Propecia, also known as Finasteride, was approved to treat male pattern baldness in the US in 1997. Propecia prevents hair loss by keeping testosterone from shrinking the hair follicles. It is not a permanent fix because any gains will be lost once you stop taking it.
Because Propecia alters the way testosterone works in the body, it can have serious effects on the men that take it.
Patients taking Propecia can experience a variety of unpleasant side effects. In some patients, these side effects never go away. Symptoms can seriously impact a patient’s quality of life and are sometimes fatal.
Side effects include:
- Sexual dysfunction
- Genital pain
- Male breast cancer
- Prostate Cancer
Persistent Propecia symptoms that do not go away after stopping Propecia are called “Post-Finasteride Syndrome,” or PFS.
Sexual Side Effects
In 2012, the FDA added a warning about adverse sexual side effects to the label for Propecia. This followed similar labeling changes to the drug in overseas markets.
Sexual side effects of Propecia can include:
- Decreased desire for sex
- Inability to get an erection
- Difficulty having orgasms
- Genital pain
- Shrinkage of the genitals
The severity of the symptoms can range from mild and temporary to severe and permanent. Some men recover sexual function after stopping Propecia. Others never see improvement. They never regain their sex lives or their confidence.
Male Breast Cancer
One possible side effect of using Propecia is an increase in male breast tissue, or gynecomastia. While this is usually embarrassing, it is also fatal in some men. Gynecomastia is a risk factor for male breast cancer, and as a result taking Propecia increases a man’s risk of getting male breast cancer.
Male breast cancer is very similar to female breast cancer in prognosis and treatment. Fortunately, breast cancer is well researched and can be treated with surgery, chemotherapy, and hormone therapy. If the cancer is caught early enough, it can be treated with good results.
However, male breast cancer is often discovered later because it is very rare. Men do not expect to get breast cancer. As a result, male breast cancer patients are often diagnosed at a more advanced cancer stage and that negatively affects treatment outcomes.
Propecia also raises the risk of depression in men that take it. Depression can be a result of the sexual side effects of Propecia, but studies have shown that Propecia can also cause depression in men independently of sexual side effects.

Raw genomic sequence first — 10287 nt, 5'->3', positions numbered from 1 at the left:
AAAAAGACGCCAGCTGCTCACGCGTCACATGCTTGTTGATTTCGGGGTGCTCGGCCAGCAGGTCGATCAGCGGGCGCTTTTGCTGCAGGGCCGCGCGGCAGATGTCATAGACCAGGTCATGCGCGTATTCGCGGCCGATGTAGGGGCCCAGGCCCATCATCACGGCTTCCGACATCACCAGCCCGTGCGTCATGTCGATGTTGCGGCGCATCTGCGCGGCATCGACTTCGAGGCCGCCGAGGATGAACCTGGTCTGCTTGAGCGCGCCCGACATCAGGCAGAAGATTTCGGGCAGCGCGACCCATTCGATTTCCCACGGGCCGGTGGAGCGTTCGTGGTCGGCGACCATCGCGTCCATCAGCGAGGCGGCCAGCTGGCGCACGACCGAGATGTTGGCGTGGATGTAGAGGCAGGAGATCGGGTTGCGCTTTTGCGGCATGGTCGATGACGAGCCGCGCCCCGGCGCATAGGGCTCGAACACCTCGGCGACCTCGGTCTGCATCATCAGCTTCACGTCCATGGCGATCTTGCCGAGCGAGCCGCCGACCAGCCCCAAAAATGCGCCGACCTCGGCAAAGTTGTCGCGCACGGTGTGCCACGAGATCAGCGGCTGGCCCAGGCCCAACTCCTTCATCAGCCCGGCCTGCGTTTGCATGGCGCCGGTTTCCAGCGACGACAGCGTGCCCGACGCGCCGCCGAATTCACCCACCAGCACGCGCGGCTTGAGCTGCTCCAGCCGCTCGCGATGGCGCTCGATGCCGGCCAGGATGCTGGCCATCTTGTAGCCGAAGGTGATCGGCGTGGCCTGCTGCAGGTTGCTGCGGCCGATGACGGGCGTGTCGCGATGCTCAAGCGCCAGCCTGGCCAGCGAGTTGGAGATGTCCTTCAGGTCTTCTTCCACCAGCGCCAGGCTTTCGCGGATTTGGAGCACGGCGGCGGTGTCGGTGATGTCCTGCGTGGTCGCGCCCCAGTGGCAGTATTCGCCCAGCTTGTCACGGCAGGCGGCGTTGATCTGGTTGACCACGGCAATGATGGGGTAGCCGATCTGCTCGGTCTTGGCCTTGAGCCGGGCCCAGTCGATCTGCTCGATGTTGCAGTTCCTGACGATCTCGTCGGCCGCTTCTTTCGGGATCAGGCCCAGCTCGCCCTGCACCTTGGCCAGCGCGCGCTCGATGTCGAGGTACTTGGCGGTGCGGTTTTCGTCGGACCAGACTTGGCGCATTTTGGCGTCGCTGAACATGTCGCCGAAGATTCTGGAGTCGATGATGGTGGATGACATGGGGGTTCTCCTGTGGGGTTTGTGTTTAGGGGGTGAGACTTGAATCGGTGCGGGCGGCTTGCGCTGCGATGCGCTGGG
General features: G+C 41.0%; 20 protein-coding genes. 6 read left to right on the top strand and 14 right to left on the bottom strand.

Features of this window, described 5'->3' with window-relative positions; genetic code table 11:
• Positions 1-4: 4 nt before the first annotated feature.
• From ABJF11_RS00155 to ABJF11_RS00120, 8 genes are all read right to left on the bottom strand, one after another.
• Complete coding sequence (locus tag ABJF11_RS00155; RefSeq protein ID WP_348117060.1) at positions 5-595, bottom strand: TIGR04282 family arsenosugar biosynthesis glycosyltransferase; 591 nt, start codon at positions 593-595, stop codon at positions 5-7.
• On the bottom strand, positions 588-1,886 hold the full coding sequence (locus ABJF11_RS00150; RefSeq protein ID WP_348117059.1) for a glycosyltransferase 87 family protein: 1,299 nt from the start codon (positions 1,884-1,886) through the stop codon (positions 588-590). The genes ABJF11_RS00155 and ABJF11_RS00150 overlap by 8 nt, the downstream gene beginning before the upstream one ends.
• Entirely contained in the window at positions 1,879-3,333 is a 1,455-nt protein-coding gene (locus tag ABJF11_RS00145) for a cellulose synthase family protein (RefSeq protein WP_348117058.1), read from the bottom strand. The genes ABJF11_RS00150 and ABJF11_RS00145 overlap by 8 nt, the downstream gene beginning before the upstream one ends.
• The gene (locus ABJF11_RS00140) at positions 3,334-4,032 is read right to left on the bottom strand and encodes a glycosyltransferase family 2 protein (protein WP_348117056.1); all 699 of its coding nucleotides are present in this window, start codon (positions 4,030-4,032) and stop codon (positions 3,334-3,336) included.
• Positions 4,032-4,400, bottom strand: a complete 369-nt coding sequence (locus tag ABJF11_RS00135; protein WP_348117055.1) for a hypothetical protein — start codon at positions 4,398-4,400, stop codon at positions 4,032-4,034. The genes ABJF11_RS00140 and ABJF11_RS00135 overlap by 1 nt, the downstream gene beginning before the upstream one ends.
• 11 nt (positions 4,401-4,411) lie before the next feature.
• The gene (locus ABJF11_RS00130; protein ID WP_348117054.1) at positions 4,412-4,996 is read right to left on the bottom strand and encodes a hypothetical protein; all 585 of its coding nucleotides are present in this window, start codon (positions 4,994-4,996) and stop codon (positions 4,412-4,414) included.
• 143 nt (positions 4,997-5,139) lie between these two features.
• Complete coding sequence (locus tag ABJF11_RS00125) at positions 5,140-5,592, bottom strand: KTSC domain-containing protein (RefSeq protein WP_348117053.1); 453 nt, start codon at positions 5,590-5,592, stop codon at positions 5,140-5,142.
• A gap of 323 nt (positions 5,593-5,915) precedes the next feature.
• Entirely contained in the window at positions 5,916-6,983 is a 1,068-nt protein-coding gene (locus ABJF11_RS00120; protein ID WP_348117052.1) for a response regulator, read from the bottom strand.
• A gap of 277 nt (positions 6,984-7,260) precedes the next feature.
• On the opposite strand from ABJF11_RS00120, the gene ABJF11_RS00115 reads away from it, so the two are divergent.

Merck added the risk of depression to Propecia’s labeling in 2010, over ten years after Propecia’s entrance into the US market. Men who took Propecia before 2010 did not know that depression and anxiety were a risk of taking Propecia.
One effect of taking Propecia is a decrease in prostate size. Some patients take Propecia or Proscar, another formulation of finasteride, specifically to reduce prostate size and the uncomfortable symptoms that can accompany a swollen prostate.
Clinical trials have shown conflicting results on whether or not Propecia increases the total risk for getting prostate cancer. However, studies have demonstrated that men who take Propecia and are diagnosed with prostate cancer are usually diagnosed at a later stage. This may be because Propecia’s effects on the prostate make it more difficult to diagnose prostate cancer.
The Makers of Propecia
Propecia is made by Merck & Co, Inc. Merck is one of the top ten biggest pharmaceutical companies in the world, and has made billions of dollars on the sale of Propecia.
Merck did not warn consumers that the side effect of Propecia could be permanent. Even after several European governments required changes to Propecia’s labeling in those countries, Merck refused to change American labeling for the product.
Merck knew Propecia could damage men permanently, but did not warn American consumers about the dangers until August 2012. Men who took Propecia in the 15 years before the labeling change had no idea their sex lives, mental health, and confidence could be destroyed forever.